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Technical Reports

A guide to technical reports: what they are, where they come from, how to find them.

Recognizing Technical Reports

Technical reports describe the process, progress, or results of technical or scientific research and usually include in-depth experimental details, data, and results. Technical reports are usually produced to report on a specific research need and can serve as a report of accountability to the organization funding the research. They provide access to the information before it is published elsewhere. Technical Reports are usually not peer reviewed.  They need to be evaluated on how the problem, research method, and results are described.  

A technical report citation will include a report number and will probably not have journal name. 

Technical reports can be divided into two general categories:

  1. Non-Governmental Reports- these are published by companies and engineering societies, such as Lockheed-Martin, AIAA (American Institute of Aeronautical and Astronautics), IEEE (Institute of Electrical and Electronics Engineers), or SAE (Society of Automotive Engineers).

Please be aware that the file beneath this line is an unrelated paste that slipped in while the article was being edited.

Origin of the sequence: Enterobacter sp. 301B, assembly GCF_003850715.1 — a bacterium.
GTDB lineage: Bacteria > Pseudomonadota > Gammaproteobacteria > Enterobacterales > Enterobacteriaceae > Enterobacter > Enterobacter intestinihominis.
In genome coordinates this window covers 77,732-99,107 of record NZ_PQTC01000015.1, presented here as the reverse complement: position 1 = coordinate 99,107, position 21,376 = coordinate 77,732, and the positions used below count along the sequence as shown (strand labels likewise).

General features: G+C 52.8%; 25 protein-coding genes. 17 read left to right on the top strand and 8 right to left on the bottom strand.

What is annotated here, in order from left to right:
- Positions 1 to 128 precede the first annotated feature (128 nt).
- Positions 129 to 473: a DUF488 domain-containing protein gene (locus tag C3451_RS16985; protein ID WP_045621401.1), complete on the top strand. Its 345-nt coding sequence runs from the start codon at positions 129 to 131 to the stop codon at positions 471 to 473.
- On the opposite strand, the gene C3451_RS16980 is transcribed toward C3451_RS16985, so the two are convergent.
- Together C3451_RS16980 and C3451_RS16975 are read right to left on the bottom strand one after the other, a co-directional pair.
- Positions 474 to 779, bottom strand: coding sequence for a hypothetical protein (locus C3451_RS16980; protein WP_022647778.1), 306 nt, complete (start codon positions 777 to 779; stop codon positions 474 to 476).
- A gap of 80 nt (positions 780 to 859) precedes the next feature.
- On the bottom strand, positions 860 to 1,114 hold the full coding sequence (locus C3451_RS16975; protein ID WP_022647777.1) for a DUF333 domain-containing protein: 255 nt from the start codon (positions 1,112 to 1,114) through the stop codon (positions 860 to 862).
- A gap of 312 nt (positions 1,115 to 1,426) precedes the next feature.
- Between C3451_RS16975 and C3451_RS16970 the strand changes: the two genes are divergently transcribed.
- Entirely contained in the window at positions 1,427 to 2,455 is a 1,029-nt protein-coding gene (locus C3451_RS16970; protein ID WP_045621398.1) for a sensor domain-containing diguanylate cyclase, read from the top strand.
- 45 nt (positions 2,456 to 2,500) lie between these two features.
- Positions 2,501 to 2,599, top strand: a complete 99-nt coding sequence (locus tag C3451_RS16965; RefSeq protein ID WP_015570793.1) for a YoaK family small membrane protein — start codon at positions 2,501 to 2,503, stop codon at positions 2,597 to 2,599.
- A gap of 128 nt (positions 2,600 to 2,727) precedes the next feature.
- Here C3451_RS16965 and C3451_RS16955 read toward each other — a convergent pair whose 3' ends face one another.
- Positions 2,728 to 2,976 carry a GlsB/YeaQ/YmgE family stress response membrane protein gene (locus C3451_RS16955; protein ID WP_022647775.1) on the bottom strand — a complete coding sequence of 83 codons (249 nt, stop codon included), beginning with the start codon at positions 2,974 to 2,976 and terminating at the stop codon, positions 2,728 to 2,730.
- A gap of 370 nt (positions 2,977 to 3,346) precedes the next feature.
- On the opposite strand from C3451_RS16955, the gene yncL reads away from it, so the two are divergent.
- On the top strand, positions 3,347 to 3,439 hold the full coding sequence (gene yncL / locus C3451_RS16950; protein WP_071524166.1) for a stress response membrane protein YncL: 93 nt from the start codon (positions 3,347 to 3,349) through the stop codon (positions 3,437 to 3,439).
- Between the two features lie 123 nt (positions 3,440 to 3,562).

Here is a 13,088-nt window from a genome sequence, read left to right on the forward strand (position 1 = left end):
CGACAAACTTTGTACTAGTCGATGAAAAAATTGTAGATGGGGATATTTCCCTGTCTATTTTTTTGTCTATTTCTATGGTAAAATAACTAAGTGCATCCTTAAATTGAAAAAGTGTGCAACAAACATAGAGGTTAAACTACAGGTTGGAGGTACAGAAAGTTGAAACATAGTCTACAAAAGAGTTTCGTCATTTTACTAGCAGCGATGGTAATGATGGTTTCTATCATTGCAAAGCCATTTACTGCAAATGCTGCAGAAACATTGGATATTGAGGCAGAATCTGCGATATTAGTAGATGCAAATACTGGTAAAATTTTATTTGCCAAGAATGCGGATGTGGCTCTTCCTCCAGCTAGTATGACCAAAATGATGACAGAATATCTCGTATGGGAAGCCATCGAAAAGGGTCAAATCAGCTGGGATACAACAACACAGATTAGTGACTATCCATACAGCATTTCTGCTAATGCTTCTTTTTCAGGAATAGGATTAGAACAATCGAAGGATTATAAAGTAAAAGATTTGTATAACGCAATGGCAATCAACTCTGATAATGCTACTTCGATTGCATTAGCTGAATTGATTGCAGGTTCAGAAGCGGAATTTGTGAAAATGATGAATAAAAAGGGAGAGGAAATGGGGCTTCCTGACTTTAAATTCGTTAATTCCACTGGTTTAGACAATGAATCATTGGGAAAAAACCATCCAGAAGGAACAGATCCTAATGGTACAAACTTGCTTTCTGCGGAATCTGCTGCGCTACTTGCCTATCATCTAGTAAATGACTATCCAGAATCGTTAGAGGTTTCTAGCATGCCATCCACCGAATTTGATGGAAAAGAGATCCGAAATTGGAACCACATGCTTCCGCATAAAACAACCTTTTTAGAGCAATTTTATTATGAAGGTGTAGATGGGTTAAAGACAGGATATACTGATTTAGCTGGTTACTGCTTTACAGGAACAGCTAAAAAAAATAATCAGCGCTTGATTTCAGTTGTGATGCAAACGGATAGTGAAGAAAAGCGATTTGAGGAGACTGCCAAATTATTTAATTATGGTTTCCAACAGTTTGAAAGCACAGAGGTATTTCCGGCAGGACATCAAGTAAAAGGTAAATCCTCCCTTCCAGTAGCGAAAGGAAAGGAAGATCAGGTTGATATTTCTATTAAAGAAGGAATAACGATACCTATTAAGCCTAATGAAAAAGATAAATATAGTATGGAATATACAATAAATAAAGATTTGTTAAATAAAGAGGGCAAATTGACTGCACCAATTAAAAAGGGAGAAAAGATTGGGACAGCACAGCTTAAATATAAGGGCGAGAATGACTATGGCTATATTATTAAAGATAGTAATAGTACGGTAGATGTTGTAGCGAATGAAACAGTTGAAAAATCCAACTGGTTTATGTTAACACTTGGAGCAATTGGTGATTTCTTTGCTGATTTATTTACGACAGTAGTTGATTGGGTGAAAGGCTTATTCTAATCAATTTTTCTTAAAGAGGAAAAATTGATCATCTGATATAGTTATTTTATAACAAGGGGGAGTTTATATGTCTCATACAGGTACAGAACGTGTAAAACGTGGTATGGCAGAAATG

2. Governmental Reports- the research conducted in these reports has been sponsored by the United States or an international government body as well as state and local governments.

an infographic with the phrase technical reports in the center, with arm connecting it to types of reports, namely background reports, research report

Recommendations for Finding Technical Reports

Some technical reports are cataloged as books, which you can search for in the catalog, while others may be located in databases, or free online. The boxes below list databases and online resources you can use to locate a report. 

If you’re not sure where to start, try to learn more about the report by confirming the full title or learning more about the publication information. 

  • Confirm the title and locate the report number in NTRL. 

  • Search Google Scholar, the HathiTrust, or WorldCat. This can verify the accuracy of the citation and determine if the technical report was also published in a journal or conference proceeding or under a different report number. 

Having trouble finding a report through Penn State? If we don’t have access to the report, you can submit an interlibrary loan request and we will get it for you from another library. If you have any questions, you can always contact a librarian! 

Databases with Technical Reports